Bulger, who at the time was one of the FBI’s most-wanted criminals, was sentenced to life in prison for his role in 11 gangland killings.
More than $822,000 and 30 guns were found hidden in the walls of the couple’s rent-controlled apartment.
At the time of his arrest, it was revealed FBI agents had been tipped off by a woman named Anna Bjornsdotti, from Reykjavik, Iceland.
She is said to have become friendly with Greig after the two women took a shared interest in a local stray cat.
Details of his capture and subsequent death in jail are laid bare in new book due for release on May 26
Just days before the arrest, the FBI had bought 350 time slots during daytime TV shows to air public service announcements about the pair, aimed at female viewers who might have seen Greig.
Bjornsdotti would come forward days later, calling in with the address of Bulger and Greig’s apartment.
Bulger was the notorious head of the Irish mob who led a decades-long reign of terror in south Boston from the 1970s to the ’90s.
In 2013, he was convicted of a slew of crimes, including at least 11 murders and was sentenced to life behind bars.
Bulger was brutally beaten to death in October 2018 by inmates in his cell at U.S. Penitentiary Hazelton in West Virginia less than 24 hours after he was transferred to the facility.
They brutally attacked the wheelchair-bound Bulger, beat him with a lock in a sock, tried to gouge out the mobster’s eyes with a shiv and attempted to cut out his tongue.
His body was found wrapped in a sheet 12 hours later by prison officers, who said the gangster was hardly recognizable.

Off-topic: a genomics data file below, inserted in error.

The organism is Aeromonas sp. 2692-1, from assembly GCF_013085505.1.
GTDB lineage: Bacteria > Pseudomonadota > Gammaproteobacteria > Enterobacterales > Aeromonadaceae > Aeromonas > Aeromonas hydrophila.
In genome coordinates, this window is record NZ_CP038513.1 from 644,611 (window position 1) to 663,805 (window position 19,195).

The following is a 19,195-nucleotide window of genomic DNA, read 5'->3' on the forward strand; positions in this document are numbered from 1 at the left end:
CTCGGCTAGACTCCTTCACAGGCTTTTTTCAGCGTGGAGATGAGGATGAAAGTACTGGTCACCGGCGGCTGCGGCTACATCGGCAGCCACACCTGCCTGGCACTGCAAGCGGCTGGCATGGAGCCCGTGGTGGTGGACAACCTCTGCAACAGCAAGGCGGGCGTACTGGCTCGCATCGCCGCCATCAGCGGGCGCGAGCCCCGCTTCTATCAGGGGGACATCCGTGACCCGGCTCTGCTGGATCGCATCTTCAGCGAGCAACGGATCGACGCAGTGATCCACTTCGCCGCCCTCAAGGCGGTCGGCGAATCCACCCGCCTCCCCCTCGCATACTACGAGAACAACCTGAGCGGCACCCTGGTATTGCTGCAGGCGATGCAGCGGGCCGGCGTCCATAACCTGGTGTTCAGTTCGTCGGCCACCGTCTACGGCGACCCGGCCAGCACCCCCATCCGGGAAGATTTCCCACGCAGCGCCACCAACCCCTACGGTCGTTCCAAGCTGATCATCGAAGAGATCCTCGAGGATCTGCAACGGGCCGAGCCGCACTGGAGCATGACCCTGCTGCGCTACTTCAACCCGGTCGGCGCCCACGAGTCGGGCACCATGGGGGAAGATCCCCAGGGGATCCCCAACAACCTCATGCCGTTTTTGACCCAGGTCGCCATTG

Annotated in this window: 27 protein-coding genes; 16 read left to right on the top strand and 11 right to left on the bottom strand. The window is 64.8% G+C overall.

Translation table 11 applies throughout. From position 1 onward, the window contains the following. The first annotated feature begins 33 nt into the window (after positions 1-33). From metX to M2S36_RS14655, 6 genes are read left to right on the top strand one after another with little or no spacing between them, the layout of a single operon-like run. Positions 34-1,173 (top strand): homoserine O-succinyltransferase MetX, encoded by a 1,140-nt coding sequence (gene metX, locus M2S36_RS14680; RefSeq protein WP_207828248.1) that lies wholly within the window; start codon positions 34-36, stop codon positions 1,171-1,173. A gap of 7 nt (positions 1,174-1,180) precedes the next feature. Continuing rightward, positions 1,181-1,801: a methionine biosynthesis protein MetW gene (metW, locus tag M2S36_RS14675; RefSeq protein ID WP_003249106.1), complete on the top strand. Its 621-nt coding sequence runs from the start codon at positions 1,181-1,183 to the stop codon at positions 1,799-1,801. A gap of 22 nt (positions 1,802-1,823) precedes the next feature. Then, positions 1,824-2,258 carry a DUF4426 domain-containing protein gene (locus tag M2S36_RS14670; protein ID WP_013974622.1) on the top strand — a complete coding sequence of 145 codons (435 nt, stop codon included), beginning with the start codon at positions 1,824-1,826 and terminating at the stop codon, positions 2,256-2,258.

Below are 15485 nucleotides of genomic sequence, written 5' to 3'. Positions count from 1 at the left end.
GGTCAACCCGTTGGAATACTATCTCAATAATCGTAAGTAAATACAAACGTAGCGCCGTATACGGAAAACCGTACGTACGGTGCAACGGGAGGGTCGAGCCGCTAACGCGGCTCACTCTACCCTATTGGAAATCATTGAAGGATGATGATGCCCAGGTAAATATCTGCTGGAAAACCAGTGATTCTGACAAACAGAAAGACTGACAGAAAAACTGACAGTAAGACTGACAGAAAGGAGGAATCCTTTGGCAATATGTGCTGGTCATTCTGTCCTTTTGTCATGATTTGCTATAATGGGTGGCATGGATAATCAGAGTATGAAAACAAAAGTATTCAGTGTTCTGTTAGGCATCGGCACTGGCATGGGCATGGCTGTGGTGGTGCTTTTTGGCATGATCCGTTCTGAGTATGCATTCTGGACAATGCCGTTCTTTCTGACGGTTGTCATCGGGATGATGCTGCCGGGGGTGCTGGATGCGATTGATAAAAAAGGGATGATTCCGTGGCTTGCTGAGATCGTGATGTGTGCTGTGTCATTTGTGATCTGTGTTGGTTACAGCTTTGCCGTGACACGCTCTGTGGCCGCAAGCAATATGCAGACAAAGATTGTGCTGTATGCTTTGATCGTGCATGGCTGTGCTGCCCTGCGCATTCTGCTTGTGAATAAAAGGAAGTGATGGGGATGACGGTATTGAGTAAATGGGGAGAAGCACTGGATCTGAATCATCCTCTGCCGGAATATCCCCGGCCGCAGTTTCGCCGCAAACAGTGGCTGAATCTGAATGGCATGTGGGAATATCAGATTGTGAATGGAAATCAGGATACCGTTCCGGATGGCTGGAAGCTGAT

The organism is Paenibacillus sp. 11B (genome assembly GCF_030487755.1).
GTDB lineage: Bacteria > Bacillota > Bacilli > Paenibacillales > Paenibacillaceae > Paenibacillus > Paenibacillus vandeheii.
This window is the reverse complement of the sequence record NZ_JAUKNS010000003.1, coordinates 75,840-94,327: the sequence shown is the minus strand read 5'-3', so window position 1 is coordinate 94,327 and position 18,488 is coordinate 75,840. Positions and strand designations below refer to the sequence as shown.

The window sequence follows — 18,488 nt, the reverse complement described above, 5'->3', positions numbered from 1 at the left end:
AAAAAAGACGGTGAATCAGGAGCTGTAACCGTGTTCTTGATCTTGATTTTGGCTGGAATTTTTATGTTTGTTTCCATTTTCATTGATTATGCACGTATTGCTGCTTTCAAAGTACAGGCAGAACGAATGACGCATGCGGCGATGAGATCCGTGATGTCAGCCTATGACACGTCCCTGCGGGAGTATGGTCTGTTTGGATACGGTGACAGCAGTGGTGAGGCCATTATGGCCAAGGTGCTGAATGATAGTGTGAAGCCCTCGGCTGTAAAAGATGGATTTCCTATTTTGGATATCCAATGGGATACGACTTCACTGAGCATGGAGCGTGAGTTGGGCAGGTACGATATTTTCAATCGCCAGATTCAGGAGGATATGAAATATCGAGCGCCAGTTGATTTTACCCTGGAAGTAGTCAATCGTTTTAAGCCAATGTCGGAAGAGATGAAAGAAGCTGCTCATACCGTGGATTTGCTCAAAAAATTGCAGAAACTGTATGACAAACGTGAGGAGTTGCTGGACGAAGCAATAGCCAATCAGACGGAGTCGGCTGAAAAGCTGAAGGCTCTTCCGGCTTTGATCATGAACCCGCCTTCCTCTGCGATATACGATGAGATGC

Whitey Bulger: Life and crimes of a mob kingpin
Sept. 3, 1929: James Bulger is born to Irish immigrant parents living in Boston’s Dorchester neighborhood. He is the second of six children. His shock of platinum blonde hair earns him the nickname ‘Whitey.’
1956: Whitey Bulger is sentenced to federal prison for bank robbery. After he’s suspected of plotting an escape from one prison, he’s transferred to Alcatraz.
1960: Bulger’s younger brother, William, is elected to the state House of Representatives. John Connolly, a childhood friend from South Boston, works on the campaign.
1965: Bulger is released from prison and returns to Boston. He becomes a top underling to local mobster Howie Winter, boss of the Winter Hill Gang.
1970: William Bulger is elected to the state Senate.
1975: Bulger cuts a deal with Connolly – now a Boston-based FBI agent – to provide information on the Italian Mafia in exchange for protection.
1978: William Bulger becomes president of the state Senate.
1981: Roger Wheeler, owner of World Jai Alai, a gambling enterprise from which Bulger was skimming money, is shot between the eyes in the parking lot of his country club in Tulsa, Oklahoma.
1982: Bulger and Stephen ‘The Rifleman’ Flemmi gun down a former henchman in broad daylight on a South Boston street to silence him over the Wheeler murder. Connolly files a report with the FBI saying rival gangsters made the hit.
July 1982: Flemmi and Bulger order a hit on John Callahan, the former president of World Jai Alai.
January 1995: Bulger disappears on the eve of his indictment on racketeering charges.
1997: The FBI, under court order, admits that Bulger was a ‘top echelon’ informant launching a federal probe into the agency’s corrupt ties to its mob informants.
June 22, 2011: Bulger is arrested in Santa Monica, CA, with girlfriend Catherine Grieg.
Aug 12, 2013: Bulger is found guilty of a raft of racketeering charges, including his role in 11 murders.
Nov 13 2013: Bulger, aged 84 , is sentenced to two consecutive life sentences plus five years. Before announcing her sentence, the judge tells Bulger that the ‘scope, callousness and depravity of your crimes are almost unfathomable.’ She says they are made ‘all the more heinous because they were all about money.’
Oct. 30, 2018: Bulger is found dead inside USP Hazelton at 8.20am, the day after he was transferred to the federal prison in West Virginia.